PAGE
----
In this post, I will discuss the most popular security solution frameworks used in the large organizations. The most common and widely used security solution frameworks are:
- Security Incident and Event Management (SIEM)
- Endpoint Detection and Response (EDR)
- Security Orchestration, Automation and Response (SOAR)
Now, let’s take a look at the basic functionalities and then we will learn the key differences between these frameworks.
Security Incident and Event Management (SIEM)
SIEM targets to provide immediate response to a security incident by correlating user-, database-, application-, and network-based activities using network device-based logs or events.
Logging Sources (Network Resources)
The source of logs depends on the network resources an organization have:
- Network Devices
- Private Cloud resources
- Wireless Access Points
- SaaS Applications
- Local/Global Services
- Security Resources
- Intrusion Detection/Prevention Systems (IDS/IPS)
- Antivirus and Anti-malware programs
- Honeypots/ Decoys
- Sandboxing/ Virtual Machines
- Data Collection: SIEM tools collect data and event logs from all sources (servers, operating systems, applications, IDS/IPS, etc.). The collected data may be filtered and processed for correlation eligibility. Example log data can be:
- Threat Intelligence Reports
- Malware Scan Reports
- User Activities
- Vulnerability Scan Report
- Footprinting Logs
Security Profile: Different profiles are created based on the pre-defined security incidents. Policies are updated on regular basis based on new data. These policies define the rules, alerts, and notifications for the whole monitoring and management system.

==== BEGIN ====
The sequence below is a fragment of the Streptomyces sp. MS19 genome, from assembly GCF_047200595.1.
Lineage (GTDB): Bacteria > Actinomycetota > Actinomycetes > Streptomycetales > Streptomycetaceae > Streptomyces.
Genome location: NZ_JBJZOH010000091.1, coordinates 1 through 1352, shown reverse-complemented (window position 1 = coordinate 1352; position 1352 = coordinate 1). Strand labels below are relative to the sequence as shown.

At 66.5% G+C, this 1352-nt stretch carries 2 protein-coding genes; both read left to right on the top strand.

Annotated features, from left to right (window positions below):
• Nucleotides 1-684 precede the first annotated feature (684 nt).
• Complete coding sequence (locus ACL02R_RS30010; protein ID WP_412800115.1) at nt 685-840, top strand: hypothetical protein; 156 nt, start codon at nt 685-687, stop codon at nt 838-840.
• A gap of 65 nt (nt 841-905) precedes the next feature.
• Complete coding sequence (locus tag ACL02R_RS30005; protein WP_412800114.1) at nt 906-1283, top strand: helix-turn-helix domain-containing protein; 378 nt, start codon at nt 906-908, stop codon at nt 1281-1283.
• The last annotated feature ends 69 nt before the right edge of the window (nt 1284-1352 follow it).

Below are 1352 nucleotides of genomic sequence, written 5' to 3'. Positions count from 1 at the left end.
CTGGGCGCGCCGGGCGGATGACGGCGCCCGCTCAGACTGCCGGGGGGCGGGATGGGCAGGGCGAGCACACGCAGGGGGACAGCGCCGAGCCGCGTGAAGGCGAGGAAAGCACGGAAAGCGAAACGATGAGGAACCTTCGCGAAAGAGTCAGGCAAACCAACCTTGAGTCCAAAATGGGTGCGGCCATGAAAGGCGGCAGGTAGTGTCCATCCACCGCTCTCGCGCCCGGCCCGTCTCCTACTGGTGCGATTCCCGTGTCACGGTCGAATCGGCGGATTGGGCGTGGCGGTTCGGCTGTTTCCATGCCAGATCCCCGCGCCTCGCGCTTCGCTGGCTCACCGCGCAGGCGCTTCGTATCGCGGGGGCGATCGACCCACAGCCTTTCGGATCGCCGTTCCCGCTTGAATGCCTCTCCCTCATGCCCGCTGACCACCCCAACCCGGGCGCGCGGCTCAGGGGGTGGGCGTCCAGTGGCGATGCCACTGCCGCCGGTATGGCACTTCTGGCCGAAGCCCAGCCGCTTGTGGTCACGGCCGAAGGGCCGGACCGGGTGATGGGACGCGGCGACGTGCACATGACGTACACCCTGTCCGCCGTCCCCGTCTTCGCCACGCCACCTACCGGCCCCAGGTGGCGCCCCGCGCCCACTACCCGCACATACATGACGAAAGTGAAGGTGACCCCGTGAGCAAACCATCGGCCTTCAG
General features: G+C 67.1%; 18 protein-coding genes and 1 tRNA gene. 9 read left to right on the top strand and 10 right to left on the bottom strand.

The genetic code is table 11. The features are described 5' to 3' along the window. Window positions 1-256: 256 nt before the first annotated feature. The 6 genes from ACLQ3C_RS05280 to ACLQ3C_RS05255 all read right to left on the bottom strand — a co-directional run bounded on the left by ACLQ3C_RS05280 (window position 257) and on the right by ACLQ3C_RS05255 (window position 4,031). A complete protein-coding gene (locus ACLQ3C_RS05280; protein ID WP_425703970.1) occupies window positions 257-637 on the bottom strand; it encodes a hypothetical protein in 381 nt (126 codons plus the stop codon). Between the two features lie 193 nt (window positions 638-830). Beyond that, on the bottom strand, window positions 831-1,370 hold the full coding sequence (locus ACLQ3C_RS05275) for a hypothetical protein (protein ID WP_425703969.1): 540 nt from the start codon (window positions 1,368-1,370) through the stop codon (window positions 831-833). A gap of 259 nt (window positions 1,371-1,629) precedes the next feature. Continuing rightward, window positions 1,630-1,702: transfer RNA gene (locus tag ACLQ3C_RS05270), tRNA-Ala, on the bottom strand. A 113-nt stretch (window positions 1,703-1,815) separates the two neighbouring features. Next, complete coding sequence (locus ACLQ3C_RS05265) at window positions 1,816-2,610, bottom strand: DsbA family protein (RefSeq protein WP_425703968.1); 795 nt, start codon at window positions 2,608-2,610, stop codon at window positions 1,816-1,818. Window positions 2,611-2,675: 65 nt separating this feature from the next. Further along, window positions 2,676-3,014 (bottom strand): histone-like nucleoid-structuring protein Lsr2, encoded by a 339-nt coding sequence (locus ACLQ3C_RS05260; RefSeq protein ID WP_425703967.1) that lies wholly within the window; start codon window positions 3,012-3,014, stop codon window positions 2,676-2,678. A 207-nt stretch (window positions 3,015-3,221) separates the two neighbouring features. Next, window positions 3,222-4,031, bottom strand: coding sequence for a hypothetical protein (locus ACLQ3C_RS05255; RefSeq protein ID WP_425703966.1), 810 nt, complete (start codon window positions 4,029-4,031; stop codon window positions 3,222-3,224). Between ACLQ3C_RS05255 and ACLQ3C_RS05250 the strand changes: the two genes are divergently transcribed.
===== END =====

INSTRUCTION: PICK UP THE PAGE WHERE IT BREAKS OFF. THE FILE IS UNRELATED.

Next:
Data Correlation: The collected logs and events are correlated to create new rules or update an existing rule.
- Notifications and ALerts: Based on the collected new data, notifications and alerts are sent to the administrator if something needs to be done. These notifications and alerts help ensuring fast response after an security incident.
Application of SIEM
- Incident response and forensics
- Early Threat Detection
- Real-time threat monitoring and immediate Response
- Integration of Firewall, Honeypots, IDS/IPS, and other security resources
- Orchestrated threat intelligence
Endpoint Detection and Response (EDR)
EDR ensures safety measures for the endpoints by early detection and response. Endpoint security is necessary to keep the Advanced Persistent Threats at bay. APTs can stay hidden inside a network for months, even years. EDR can provide safety measures against these types of APTs.
The three primary components include:
- Behavior Analysis
- Scanning Results
- Signature/Pattern Matching
- Root Cause
- Attack Visualization
- Enriched Alert Data
- Automated Response on Discovery
- Immediate response during investigation
- Notifications and Alerts
Security Orchestration, Automation and Response (SOAR)
SOAR has four main components:
- Security Orchestration
- Threat Intelligence
- Security Incident Response Platform
SOAR is a orchestrated management system for incident response. An example workflow may include:
- Early Threat Detection: Detect a particular threat in the system
- Case Creation and Investigation: An online case is generated and updated based on the logs, alerts, and notifications
- Collaboration: Different SecOps teams collaborate by dividing responsibilities among themselves based on expertised knowledge and skills
- Response: Countermeasures are taken based on investigation reports
SIEM vs EDR vs SOAR
SIEM primarily focus on correlating data received from different types of sources, and creating an alert system.
EDR on the other hand helps investigating attacks by utilizing end-point data and providing automated response.
SOAR focuses on improving security function visibility by ensuring proper collaboration between sec-ops teams. SOAR is more people-oriented and can use third-party sources for threat intelligence. Also, SOAR is capable of integrating with cross-platform security and networking products.